Flagged Passage: “The thing no one understands about me is that sometimes, once in a while, I get this feeling like I can do anything, and that feeling is so rare and so beautiful that it’s really hard not to simply surrender to it.”

Read This Book If You Loved: The Secret Side of Empty by Maria E. Andreu; I Crawl Through It by A.S. King

 

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the sun is also a star

The Sun Is Also a Star
Author: Nicola Yoon
Published: November 1, 2016 by Delacorte

Summary: Natasha: I’m a girl who believes in science and facts. Not fate. Not destiny. Or dreams that will never come true. I’m definitely not the kind of girl who meets a cute boy on a crowded New York City street and falls in love with him. Not when my family is twelve hours away from being deported to Jamaica. Falling in love with him won’t be my story.

Daniel: I’ve always been the good son, the good student, living up to my parents’ high expectations. Never the poet. Or the dreamer. But when I see her, I forget about all that. Something about Natasha makes me think that fate has something much more extraordinary in store—for both of us.

The Universe: Every moment in our lives has brought us to this single moment. A million futures lie before us. Which one will come true?

My Review: This book shines brightly. It is more than a love story. The description of the text doesn’t quite do it justice. While reading Nicola Yoon’s words, I thought of politics, I thought of the universe, I thought of science, and I thought of culture. Natasha and Daniel have a lot of baggage, and their family histories have formed who they are. Both are strong characters who want to be better than some of the mistakes their family members have made. I appreciated the depth of this text.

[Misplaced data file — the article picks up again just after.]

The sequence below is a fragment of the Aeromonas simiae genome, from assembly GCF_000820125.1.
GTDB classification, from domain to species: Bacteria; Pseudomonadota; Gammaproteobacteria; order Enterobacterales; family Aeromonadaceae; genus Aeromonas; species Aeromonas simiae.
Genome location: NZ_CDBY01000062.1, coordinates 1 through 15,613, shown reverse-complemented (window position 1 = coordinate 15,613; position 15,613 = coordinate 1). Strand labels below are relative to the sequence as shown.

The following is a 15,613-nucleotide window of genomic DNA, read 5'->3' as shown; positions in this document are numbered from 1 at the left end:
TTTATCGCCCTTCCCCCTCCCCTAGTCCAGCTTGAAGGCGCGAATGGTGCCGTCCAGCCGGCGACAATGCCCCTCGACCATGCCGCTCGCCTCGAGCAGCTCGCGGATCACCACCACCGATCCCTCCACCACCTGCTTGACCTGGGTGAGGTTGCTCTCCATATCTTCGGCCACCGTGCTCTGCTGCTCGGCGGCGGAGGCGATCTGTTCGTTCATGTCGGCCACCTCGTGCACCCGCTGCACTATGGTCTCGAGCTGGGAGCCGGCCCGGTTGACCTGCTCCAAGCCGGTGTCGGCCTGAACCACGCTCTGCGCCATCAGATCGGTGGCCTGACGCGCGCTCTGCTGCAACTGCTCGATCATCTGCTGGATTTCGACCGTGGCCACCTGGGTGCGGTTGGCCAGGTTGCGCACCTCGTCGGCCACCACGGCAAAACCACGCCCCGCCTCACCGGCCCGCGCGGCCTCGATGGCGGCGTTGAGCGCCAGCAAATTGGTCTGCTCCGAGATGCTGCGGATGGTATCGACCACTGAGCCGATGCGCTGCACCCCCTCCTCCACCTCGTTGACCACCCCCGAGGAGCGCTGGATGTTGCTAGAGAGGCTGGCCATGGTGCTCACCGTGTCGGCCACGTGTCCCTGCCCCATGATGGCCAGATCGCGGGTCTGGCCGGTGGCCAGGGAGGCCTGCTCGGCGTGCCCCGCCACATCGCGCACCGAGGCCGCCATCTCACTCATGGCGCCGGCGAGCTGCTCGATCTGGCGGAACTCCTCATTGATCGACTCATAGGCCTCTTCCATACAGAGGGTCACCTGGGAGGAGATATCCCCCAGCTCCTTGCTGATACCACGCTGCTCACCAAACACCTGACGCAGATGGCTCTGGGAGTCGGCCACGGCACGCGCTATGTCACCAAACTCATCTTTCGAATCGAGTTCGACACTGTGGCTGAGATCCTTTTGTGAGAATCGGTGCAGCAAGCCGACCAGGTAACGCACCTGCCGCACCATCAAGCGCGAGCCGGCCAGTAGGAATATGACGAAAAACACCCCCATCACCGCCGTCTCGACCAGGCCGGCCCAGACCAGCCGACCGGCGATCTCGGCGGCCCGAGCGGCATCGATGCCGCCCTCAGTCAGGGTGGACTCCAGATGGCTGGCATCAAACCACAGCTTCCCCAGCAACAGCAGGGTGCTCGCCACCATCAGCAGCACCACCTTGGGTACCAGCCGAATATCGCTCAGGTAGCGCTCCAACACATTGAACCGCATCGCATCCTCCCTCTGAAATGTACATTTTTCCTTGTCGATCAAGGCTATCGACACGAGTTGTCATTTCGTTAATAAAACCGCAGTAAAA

Teachers’ Tools for Navigation: I love talking about immigration in the classroom because it is a great opportunity for powerful discussions. I would love to talk about Natasha’s situation and students’ opinions about it. This might allow students an opportunity to look at immigration laws and how they impact others.

Throughout the text, Yoon provides snippets of other characters’ lives. These snippets impact the narrators, and it would be interesting to discuss how each snipped changes the way we read the story.

Discussion Questions: Is Natasha’s father entirely wrong in his approach to life? Can you find some redemption in his poor decisions?; Do you believe in fate? How can we tie this story to science?; Does Natasha’s family deserve to go home? Do you think they should be allowed to stay in the United States of America?; What role does Daniel’s father play in the development of the story?

Flagged Passage: “There’s a Japanese phrase that I like: koi no yokan. It doesn’t mean love at first sight. It’s closer to love at second sight. It’s the feeling when you meet someone that you’re going to fall in love with them. Maybe you don’t love them right away, but it’s inevitable that you will.”

Read This Book If You Loved: Everything, Everything by Nicola Yoon; Eleanor and Park by Rainbow Rowell; The Secret Side of Empty by Maria E. Andreu